Harder to understand: it’s common to find that monoliths are more difficult beasts to understand in comparison to microservices, a problem which rears its head when on-boarding new team members. This is sometimes a direct result of the tight coupling, or perhaps dependencies and side-effects which are not obvious when you’re looking at a particular service or controller.
The developer community has done itself a disservice with the naming of this architecture. The problem is that that there is nothing inherently "micro" about microservices per se. While they tend to be smaller than the average monolith, they do not have to be tiny. Some are, but size is relative and there's no standard of unit of measure across organizations.
There is no industry consensus of what exactly microservices are. Nevertheless, here’s my take on the definition of microservices:
Microservice architecture refers to the concept of developing a single application as a suite of small services, in contrast to developing them as one, large ‘monolith.’
Each of those broken-up, individualized services run on their own process, communicating with lightweight mechanisms, often an HTTP resource API. Fully-fledged microservices are independently deployable, and yet can work in tandem when necessary.
Better organization: microservice architectures are typically better organized, since each microservice has a very specific job, and is not concerned with the jobs of other components.
Decoupled: decoupled services are also easier to recompose and reconfigure to serve the purposes of different apps (for example, serving both the web clients and public API). They also allow for fast, independent delivery of individual parts within a larger, integrated system.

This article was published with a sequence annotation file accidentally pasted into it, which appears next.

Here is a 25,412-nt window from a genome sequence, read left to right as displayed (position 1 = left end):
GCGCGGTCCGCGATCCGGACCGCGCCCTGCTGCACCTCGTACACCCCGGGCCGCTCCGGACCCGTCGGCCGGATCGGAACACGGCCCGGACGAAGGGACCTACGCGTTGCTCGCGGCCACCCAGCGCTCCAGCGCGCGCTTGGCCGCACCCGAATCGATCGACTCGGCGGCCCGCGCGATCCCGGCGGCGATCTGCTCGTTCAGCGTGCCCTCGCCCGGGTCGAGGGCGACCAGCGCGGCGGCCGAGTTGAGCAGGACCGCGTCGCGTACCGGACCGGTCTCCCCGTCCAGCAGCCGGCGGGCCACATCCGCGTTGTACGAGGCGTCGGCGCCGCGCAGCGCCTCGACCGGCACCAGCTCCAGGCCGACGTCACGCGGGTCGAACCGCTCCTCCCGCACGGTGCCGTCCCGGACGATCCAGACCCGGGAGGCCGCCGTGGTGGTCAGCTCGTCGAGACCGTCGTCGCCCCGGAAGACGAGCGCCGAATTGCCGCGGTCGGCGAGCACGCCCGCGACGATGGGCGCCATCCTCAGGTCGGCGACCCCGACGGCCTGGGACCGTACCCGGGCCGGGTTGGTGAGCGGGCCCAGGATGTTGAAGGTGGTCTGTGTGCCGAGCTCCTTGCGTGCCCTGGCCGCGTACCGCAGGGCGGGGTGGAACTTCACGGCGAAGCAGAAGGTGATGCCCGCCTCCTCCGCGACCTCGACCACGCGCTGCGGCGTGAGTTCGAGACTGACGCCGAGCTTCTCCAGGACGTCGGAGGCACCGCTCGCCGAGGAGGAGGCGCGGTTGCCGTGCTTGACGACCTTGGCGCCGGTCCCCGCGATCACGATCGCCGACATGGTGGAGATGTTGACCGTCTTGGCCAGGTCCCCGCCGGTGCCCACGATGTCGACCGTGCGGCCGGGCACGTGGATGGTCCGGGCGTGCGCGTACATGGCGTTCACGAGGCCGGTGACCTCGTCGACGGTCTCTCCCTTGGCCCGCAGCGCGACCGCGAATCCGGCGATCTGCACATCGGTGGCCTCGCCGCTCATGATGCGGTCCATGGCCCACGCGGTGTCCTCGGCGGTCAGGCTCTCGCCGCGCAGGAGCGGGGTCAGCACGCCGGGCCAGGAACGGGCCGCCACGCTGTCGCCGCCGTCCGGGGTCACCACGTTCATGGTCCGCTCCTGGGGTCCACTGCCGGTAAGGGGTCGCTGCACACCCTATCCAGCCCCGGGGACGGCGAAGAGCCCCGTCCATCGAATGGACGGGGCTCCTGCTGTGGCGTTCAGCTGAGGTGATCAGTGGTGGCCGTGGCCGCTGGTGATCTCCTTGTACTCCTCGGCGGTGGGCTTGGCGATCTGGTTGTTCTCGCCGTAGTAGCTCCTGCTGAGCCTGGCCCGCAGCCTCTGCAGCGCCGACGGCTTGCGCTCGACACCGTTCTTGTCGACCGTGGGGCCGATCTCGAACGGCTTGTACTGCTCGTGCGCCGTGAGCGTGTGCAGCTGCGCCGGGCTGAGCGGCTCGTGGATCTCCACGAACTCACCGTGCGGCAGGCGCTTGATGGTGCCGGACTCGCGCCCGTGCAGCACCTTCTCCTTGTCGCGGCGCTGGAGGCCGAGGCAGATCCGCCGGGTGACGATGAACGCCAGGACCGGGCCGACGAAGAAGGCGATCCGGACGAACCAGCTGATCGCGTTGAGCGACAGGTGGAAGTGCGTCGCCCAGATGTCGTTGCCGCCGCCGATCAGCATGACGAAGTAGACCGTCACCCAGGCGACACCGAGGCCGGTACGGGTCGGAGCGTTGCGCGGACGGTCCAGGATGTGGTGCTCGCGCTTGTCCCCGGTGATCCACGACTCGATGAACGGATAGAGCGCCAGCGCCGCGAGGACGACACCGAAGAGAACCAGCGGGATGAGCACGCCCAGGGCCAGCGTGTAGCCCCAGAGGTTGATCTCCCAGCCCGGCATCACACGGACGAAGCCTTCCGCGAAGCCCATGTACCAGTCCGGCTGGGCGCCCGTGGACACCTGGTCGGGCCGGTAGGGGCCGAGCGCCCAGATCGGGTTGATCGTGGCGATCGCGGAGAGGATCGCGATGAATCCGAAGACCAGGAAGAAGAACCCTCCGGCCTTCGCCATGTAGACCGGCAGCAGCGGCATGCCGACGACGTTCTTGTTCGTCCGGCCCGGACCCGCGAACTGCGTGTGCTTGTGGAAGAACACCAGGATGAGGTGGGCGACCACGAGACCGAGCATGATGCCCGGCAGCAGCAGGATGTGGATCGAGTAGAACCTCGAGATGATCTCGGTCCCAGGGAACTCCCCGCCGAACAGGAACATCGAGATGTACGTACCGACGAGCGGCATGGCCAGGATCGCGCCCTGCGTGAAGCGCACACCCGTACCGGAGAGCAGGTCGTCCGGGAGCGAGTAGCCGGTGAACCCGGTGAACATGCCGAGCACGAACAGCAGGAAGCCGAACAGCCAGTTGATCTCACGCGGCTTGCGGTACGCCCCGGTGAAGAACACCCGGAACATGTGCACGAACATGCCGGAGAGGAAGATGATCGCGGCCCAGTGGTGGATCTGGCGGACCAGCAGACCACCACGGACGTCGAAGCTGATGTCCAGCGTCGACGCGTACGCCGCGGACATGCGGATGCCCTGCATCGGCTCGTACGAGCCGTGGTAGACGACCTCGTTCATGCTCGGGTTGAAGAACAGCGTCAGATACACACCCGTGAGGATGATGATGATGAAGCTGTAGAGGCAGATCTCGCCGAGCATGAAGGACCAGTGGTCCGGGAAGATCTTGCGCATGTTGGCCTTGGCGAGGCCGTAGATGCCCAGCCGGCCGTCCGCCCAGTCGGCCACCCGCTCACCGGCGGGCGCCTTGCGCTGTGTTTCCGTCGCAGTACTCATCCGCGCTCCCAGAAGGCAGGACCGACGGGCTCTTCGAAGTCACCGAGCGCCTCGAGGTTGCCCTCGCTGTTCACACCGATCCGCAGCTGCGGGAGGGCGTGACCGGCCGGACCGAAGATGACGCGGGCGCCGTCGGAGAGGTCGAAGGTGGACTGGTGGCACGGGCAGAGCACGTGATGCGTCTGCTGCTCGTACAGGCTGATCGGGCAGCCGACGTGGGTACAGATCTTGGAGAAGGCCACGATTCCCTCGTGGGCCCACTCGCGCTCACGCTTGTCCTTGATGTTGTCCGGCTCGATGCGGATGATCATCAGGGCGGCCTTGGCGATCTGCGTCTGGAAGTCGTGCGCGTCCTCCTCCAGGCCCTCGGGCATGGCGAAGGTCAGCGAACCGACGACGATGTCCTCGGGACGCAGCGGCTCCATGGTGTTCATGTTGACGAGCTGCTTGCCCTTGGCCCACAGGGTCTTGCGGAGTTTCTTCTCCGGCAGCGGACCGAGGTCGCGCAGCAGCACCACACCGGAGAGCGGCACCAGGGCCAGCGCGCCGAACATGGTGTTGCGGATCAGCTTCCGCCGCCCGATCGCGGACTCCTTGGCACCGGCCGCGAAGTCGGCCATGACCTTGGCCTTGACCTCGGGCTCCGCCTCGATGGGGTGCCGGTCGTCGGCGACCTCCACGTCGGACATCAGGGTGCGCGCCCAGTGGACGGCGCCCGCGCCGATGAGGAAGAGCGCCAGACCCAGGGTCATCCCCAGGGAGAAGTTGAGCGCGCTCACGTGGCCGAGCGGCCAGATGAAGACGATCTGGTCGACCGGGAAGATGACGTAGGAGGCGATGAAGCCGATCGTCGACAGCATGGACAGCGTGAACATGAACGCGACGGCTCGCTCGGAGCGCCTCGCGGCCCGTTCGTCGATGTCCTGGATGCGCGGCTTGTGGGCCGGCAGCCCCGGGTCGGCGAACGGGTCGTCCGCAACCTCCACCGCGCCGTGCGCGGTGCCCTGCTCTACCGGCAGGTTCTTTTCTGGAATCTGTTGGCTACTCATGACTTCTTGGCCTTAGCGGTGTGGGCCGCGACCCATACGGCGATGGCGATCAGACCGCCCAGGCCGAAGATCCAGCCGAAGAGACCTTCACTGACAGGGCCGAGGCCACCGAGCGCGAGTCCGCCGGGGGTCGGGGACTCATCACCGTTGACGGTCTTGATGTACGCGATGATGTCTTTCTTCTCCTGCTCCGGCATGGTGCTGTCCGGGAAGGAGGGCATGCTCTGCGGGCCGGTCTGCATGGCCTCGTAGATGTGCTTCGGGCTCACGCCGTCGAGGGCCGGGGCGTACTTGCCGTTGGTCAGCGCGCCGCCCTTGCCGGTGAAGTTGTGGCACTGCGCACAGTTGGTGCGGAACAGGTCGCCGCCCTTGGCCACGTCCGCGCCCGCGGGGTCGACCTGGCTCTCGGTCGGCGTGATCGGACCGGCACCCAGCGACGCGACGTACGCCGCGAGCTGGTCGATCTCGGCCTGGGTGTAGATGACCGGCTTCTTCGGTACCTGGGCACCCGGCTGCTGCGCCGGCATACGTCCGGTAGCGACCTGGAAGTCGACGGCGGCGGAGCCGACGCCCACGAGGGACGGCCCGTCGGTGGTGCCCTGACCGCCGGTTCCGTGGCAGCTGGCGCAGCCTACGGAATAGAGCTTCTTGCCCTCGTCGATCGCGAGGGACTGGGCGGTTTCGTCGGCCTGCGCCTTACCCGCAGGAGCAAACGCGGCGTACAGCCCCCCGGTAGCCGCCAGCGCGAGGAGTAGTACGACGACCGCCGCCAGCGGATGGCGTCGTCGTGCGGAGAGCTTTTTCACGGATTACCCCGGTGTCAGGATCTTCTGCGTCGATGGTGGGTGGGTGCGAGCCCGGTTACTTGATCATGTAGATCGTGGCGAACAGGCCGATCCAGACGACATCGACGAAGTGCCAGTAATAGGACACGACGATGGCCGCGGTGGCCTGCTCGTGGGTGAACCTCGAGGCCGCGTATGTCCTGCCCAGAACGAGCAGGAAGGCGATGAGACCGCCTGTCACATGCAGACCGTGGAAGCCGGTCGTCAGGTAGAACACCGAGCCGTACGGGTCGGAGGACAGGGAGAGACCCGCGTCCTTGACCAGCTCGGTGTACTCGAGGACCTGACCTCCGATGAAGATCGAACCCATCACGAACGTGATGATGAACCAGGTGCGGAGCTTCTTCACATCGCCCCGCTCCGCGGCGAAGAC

Performance: under the right circumstances, microservices can have performance advantages depending on how they’re organized because it’s possible to isolate hot services and scale them independent of the rest of the app.
Fewer mistakes: Microservices enable parallel development by establishing a hard-to-cross boundary between different parts of your system. By doing this, you make it hard – or at least harder – to do the wrong thing: namely, connecting parts that shouldn’t be connected, and coupling too tightly those that need to be connected.
Cross-cutting concerns across each service: As you’re building a new microservice architecture, you’re likely to discover lots of cross-cutting concerns that you did not anticipate at design time. You’ll either need to incur the overhead of separate modules for each cross-cutting concern (i.e. testing), or encapsulate cross-cutting concerns in another service layer that all traffic gets routed through. Eventually, even monolithic architectures tend to route traffic through an outer service layer for cross-cutting concerns, but with a monolithic architecture, it’s possible to delay the cost of that work until the project is much more mature.
Higher operational overhead: Microservices are frequently deployed on their own virtual machines or containers, causing a proliferation of VM wrangling work. These tasks are frequently automated with container fleet management tools.
Although it’s important to have a general sense of the pros and cons of monoliths and microservices, knowing those doesn’t necessarily guide decision-making. To help with that, I asked dozens of CTO’s that have made this decision how and why they made the decision they made. Distilled below are several key considerations you should make when deciding for your own organization.
Consideration #1: Are you in familiar territory?
Darby and his team at Gamut were able to delve directly into microservices because he had experience with eCommerce platforms, and his company had a wealth of knowledge concerning the needs and demands of their customers. If he was traveling down an unknown path on the other hand, a monolith may have actually been the safer option.
Often startups are born out of pains experienced at previous companies. In those scenarios sometimes it’s quite clear scaling is going to be a primary requirement, especially in infrastructure based services like cloud log management.
Consideration #2: Is your team prepared?
Does your team have experience with microservices? What if you quadruple the size of your team within the next year, are microservices ideal for that situation? Evaluating these dimensions of your team is crucial to the success of your project.
Julien Lemoine, CTO at Algolia, chimed in on this point:
"We have always started with a microservices approach. The main goal was to be able to use different technology to build our service, for two big reasons: